From September of 1565 to May of 1566 the Spanish colonists under Pedro Menéndez made their settlement at Seloy’s town. During that time they fought and expelled the French settlers at Fort Caroline, converted Seloy’s council house into a fort, and used St. Augustine as a base for exploration of other parts of Florida.

The colonists—most of whom were men—came equipped to establish a Spanish way of life, but quickly turned to their Timucua hosts for food, cooking pottery and wives. Relations between the Spaniards and the Timucua deteriorated quickly, and the Timucua began to make repeated attacks on the Spaniards to drive them away.

Just nine months after their arrival, the Spaniards decided to move their town across St. Augustine bay to Anastasia Island, where they felt safer from Indian attack. Although occupied for six years, no trace of that town site has yet been found.

Menéndez established another town in 1566, that of Santa Elena, located on what is now Parris Island, South Carolina. This was the new capital of La Florida until 1577, and St. Augustine was a small military garrison.





Artist's rendering of Juanillo
Juanillo: African interpreter and Indian captive

The man known as “Juanillo” was a black sailor and victim of a shipwreck sometime before 1562. He survived the wreck, but was taken captive by the Timucuan Chief Saturiwa, whose seat of power was near present day Jacksonville. Juanillo learned the Timucuan language during his time with Saturiwa, and was rescued in 1565 by Pedro Menéndez. He was put on the military roster at St. Augustine and served as an interpreter until 1567, when he left Florida for Puerto Plata in Hispaniola.

Father Francisco López de Mendoza Grajales

Artist's rendering of Father Francisco Lopez de Mendoza Grajales
Father Francisco López de Mendoza Grajales: Secular priest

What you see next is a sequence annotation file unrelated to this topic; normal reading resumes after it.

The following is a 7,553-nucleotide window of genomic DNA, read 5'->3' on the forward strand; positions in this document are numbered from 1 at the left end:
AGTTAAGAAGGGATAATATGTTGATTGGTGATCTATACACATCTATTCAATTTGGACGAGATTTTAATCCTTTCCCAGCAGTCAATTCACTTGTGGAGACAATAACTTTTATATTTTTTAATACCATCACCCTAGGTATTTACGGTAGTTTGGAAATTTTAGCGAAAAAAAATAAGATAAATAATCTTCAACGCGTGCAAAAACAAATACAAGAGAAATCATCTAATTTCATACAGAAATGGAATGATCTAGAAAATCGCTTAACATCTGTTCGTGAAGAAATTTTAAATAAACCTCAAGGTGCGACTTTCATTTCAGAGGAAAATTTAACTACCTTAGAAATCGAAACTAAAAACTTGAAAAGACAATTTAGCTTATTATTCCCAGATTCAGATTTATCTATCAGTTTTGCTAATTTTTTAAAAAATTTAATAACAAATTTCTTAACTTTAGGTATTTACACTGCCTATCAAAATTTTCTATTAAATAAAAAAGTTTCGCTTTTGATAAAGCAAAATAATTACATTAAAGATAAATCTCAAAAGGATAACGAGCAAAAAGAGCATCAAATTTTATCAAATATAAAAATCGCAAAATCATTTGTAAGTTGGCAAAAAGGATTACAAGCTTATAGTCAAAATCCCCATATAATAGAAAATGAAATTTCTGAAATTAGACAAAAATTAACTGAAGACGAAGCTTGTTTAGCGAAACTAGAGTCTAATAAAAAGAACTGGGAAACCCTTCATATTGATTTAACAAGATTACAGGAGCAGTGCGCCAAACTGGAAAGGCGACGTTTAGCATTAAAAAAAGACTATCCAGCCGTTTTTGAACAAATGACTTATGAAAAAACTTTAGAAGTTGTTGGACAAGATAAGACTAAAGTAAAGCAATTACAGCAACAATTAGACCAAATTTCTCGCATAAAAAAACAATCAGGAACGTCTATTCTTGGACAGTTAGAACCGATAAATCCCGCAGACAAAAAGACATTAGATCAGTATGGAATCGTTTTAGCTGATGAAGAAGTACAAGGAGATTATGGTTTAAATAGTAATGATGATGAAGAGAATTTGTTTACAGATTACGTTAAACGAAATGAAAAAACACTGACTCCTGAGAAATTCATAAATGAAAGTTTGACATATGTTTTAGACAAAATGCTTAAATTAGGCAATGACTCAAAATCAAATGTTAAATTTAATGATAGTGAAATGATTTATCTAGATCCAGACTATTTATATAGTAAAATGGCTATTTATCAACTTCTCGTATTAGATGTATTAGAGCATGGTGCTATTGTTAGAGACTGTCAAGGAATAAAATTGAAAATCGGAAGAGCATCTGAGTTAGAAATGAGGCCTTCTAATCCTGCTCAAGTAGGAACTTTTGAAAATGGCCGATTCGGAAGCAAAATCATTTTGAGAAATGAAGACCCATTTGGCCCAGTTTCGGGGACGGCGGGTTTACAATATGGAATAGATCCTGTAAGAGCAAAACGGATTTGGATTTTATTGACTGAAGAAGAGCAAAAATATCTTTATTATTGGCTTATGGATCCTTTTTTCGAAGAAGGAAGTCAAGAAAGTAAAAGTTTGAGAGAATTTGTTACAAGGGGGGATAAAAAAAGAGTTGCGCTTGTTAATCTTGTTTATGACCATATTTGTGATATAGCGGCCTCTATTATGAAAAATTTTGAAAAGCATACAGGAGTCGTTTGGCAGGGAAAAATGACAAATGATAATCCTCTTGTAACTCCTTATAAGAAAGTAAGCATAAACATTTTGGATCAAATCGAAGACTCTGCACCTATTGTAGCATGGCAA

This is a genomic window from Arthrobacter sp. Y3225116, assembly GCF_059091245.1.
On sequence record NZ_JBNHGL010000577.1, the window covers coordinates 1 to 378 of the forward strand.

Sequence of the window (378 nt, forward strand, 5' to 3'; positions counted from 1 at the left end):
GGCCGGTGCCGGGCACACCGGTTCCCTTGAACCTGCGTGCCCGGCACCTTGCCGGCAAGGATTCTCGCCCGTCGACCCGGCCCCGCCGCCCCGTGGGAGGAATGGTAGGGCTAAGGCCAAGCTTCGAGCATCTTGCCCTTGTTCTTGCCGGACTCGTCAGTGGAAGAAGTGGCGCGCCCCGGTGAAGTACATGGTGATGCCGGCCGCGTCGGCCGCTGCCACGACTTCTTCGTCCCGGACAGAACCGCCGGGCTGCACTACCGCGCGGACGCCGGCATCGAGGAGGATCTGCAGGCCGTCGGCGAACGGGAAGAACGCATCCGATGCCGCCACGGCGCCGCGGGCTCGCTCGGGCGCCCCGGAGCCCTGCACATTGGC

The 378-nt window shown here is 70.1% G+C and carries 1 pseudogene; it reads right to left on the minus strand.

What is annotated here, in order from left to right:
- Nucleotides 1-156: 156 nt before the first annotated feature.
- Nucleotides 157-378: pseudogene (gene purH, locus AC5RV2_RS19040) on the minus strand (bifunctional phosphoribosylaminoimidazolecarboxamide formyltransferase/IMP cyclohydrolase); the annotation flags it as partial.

Father López came to Florida in 1565 as the chaplain of Pedro Menéndez, and became the first pastor of St. Augustine. On September 8 of 1565, he celebrated the first Mass in the colony, an event that marked the formal establishment of the town. López was accompanied by three other secular priests, including Rodrigo García Trujillo and Pedro de Rueda. The role of the secular priests was to minister to the spiritual needs and well being of the Spanish colonists, while conversion and missionization of the Indians were undertaken by members of the regular orders (in the case of Florida, Jesuits and Franciscans).

Martín de Arguelles

Artist's rendering of Martin de Arguelles
Martín de Arguelles: Soldier and family man

Martín de Arguelles was a soldier and a loyal associate of Pedro Menéndez and, like Menéndez, he came from the Asturias region of northwestern Spain. Martín, his wife Leonor de Morales and their children Sancho and Gerónima were among the original members of the 1565 expedition. The following year, Leonor gave birth to their son Martinico, who was the first Spanish child born in Florida, possibly at the Seloy village site. By 1567, Martín de Arguelles was the mayor (alcalde) of the relocated St. Augustine, and also owned a tavern.


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